Dr. David Dinkweaver–
I got pulled over by the police the other night.
Driving up to a red light I saw a cop car in front of me. I minded my own business and stayed in the right lane, but he moved in behind me and for a pretty good while. I guess he was running my plate, registration, etc.
I kind of figured I’d get pulled over eventually because one of my headlights was out. Not a big deal, but certainly an attention getter. After about a half mile he pulled in front of me to the left and I thought, “whew, he’s not after me.” But then, he slowed down and got in behind me again and I thought, “shit, I’m going to get pulled over.”
I waited patiently for the lights to come on and sure enough they did. I pulled off the main road to the next side street.
What do I do????
In the past, I’ve always immediately grabbed my license, registration and insurance card and had them ready in my hand to deliver to the officer before he even asked for them. This is usually a good way to avoid any kind of tension. However, this time my wallet was in my computer bag behind the driver’s seat. “Dammit!”, what do I do now?
So I started to think about my game plan.
As he approached, I had my hands on the steering wheel. As he approached I said, “Sorry officer, my license is in my bag in the back and I didn’t want to go reaching in the car.”
“That’s ok,” he said, “I don’t need to see your license. Is the car registered to you?” After I acknowledged in the affirmative, he said, “I stopped you because your headlight is out. Just sit tight and I’ll be right back.”
At this point, I was hoping for a warning and that is exactly what I got. He said I was now in the system and told me to have a nice evening.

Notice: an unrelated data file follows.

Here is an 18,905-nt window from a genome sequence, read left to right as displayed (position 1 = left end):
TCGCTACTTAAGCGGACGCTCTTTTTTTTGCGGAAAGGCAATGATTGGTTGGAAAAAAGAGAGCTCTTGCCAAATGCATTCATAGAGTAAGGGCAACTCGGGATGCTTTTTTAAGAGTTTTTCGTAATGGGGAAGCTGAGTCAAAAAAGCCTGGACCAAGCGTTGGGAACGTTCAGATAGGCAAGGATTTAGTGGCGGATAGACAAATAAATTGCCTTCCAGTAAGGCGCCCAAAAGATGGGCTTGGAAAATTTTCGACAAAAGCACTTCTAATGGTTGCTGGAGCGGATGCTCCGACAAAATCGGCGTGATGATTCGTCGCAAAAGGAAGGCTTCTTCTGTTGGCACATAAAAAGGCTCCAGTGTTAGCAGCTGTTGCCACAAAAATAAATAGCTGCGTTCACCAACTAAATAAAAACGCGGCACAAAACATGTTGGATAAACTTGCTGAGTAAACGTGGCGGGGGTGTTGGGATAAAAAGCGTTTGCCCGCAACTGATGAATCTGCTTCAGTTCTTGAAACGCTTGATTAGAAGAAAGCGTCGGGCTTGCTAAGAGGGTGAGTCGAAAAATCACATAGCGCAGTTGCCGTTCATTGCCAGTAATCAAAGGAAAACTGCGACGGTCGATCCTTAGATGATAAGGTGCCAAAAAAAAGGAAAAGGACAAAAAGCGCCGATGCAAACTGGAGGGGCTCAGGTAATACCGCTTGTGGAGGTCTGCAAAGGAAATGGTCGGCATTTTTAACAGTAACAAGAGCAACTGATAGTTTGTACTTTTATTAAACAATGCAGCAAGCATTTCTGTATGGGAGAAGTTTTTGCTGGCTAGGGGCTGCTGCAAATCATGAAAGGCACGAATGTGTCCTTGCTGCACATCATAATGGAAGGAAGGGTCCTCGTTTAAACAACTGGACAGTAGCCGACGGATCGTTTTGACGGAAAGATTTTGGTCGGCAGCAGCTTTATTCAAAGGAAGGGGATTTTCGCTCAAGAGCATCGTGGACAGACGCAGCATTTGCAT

So why am I recounting this situation?
I’ve been wanting to write an article about this for quite awhile, because there are so many incidents with African Americans being killed by cops after they fail to comply. Almost every police detainment, ending with a black fatality, the man did not comply and/or resisted arrest.
Let me preface what I’m about to say by stating that nobody should ever have any police officer put his or her knee on a person’s neck for any length of time. It is just never warranted and completely unnecessary, especially when he’s already cuffed and on the ground. But even George Floyd resisted arrest as evidenced in this video.
What would have happened if Mr. Floyd had simply gotten into the back of the police vehicle without any objection? He probably would have been driven down to the station, booked (or maybe not) and then released without posting bail (considering what’s happening around the country right now amidst the “pandemic”) and he’d be alive. Let’s hope that the officers involved are fully prosecuted for their actions and/or inactions.
In the case of Rayshard Brooks, in Atlanta, as evidenced in this video, the police were as nice as could be, just trying to do their jobs, yet he resisted arrest and lost his life because he turned and fired a taser at one of the officers. Had he simply put his hands behind his back, got in the police car, went down to the station and dealt with the standard legal process, he’d be alive.
Going back a few years, there was also the tragic incident with Eric Garner. Here is what could have happened in this case.